Plymouth Congregational Church

God for All

Valuable to God . . .

2 Comments


This is the fourth installment of our  “Kid’s Lessons” this week . . . 

The pastor shows the kids a $20 bill and asks if they would like to have it.  Of course, all of the kids give an enthusiastic “Yes!”  Then the pastor folds the bill and repeats the question, to which the reply is still “Yes.”  The pastor then crumbles the $20 and repeats the question.  While the kids still answer “Yes,” maybe they’re not so enthusiastic now.  And finally, the pastor takes the crumbled bill, throws it on the floor and stomps on it!  He then asks the kids again if they want that $20 bill.  

We adults would be thinking, “Of course, I want the $20!  It doesn’t matter what it looks like, it still spends the same!” 

Isn’t that how God see us . . . that no matter how “crumbled” we are, we are still valuable to him?  

When I look at the night sky and see the work of your fingers— the moon and the stars you set in place—what are people that you should think about them, mere mortals that you should care for them? Yet you made them only a little lower than God and crowned them with glory and honor.

Psalm 8:3-5

Indeed, the very hairs of your head are all numbered. Do not fear; you are more valuable than many sparrows. 

Luke 12:7

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2 thoughts on “Valuable to God . . .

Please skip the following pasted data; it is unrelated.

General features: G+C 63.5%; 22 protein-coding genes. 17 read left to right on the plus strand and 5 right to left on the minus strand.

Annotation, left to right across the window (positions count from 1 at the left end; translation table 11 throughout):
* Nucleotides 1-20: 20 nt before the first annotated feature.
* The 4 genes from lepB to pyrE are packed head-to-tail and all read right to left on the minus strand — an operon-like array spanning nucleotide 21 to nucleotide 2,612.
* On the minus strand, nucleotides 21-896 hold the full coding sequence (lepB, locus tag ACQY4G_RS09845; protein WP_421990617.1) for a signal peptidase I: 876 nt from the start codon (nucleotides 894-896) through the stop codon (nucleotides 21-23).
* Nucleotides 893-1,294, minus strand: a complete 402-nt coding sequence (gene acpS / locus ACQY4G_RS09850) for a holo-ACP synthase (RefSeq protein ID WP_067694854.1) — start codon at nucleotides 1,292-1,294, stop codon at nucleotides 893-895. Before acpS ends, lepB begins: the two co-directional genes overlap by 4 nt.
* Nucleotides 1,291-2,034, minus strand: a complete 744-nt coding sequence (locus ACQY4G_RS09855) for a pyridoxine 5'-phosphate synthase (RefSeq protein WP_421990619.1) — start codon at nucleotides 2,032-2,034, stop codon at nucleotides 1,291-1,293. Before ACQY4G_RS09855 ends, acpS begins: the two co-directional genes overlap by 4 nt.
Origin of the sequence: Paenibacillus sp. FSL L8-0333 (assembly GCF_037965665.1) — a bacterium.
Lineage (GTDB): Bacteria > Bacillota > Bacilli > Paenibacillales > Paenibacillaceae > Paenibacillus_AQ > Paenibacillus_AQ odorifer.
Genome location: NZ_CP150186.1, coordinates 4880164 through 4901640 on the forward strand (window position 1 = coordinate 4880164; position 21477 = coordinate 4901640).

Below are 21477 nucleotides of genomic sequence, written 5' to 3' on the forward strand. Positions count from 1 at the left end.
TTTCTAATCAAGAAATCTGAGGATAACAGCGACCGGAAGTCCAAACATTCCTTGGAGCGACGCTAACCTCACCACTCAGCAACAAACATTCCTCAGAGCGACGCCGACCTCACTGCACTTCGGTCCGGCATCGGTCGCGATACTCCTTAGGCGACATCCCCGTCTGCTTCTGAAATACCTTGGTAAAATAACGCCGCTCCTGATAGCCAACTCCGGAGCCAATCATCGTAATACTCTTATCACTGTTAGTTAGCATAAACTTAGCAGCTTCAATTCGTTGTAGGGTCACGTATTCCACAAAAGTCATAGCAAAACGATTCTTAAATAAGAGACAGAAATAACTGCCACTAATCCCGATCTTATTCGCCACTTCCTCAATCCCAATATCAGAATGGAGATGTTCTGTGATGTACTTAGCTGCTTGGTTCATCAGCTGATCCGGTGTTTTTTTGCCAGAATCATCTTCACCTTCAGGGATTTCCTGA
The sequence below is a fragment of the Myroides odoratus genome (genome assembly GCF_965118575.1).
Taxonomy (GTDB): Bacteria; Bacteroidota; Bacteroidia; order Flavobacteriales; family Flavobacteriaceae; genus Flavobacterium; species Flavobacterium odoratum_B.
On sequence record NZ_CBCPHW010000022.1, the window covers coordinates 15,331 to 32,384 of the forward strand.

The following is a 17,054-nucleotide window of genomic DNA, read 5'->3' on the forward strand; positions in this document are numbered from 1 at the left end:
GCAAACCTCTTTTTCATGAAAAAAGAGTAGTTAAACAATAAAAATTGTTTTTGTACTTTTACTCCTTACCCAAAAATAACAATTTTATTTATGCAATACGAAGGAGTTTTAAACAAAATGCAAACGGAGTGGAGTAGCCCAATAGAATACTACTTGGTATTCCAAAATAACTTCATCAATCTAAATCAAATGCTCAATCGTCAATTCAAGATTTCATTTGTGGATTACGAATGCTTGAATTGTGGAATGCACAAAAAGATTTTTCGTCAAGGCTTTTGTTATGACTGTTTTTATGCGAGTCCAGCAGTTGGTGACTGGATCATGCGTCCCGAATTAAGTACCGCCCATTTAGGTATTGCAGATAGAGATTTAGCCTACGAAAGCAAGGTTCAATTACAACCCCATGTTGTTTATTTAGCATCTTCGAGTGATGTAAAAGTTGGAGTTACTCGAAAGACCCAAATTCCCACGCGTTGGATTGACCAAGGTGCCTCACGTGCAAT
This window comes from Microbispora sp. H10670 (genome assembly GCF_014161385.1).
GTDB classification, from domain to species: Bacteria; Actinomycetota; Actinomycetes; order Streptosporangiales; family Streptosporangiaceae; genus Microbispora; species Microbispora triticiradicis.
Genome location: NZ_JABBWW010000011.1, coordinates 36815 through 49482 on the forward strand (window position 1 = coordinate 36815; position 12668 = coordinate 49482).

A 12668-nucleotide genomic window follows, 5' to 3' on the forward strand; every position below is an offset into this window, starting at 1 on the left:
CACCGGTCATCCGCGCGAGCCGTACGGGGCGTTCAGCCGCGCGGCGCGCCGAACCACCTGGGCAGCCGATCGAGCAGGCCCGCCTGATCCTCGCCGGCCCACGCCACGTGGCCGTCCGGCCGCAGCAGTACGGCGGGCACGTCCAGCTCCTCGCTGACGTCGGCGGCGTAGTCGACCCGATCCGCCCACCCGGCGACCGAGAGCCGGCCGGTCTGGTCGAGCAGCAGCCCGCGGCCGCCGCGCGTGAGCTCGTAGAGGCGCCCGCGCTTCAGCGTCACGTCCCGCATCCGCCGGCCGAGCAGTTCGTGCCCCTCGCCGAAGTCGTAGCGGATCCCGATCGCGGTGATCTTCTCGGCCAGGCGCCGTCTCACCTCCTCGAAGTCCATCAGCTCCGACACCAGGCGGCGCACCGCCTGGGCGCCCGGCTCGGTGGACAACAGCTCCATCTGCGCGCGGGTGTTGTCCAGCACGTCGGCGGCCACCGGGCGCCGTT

1. Excellent! My take away from this lesson is that not only do we have to accept that God see’s us as valuable just as we are (broken, whole, dirty, clean, etc.) we are called / expected (by God) to see everyone else just like he does! HOW HARD IS THAT ON MOST DAYS?

    I think it get’s a bit easier to see others as God sees us/them after we’ve come to accept His grace and love for us. Once we see ourselves in the light of Jesus’ blood it becomes easier (with lots of effort and being lead by the Holy Spirit) to see others as VALUABLE.

  2. This reminds me of a story that I told many years ago. There was a man who thought he had to get clean before God would love him. So his life consisted of trying to please God in all his actions and trying to make himself perfect before he accepted the gift of the Saving Grace of Jesus Christ and his gift on the cross.

    One time in the hospital I was visiting him and he was talking about how good he was and that he always fell short of God’s rules and what he thought God wanted of him.

    I thought for a minute and then asked him if he took a shower or a bath when at home? He said, “a shower”.

    I asked if he ever took a bath and he said that he did when he felt tired and needed to relax. My next question put it into perspective for him; “Well, do you take a shower so you can take a bath?”

    Think about it; we must come to Jesus, “Just as I am”. We cannot pay the price that has already been paid!

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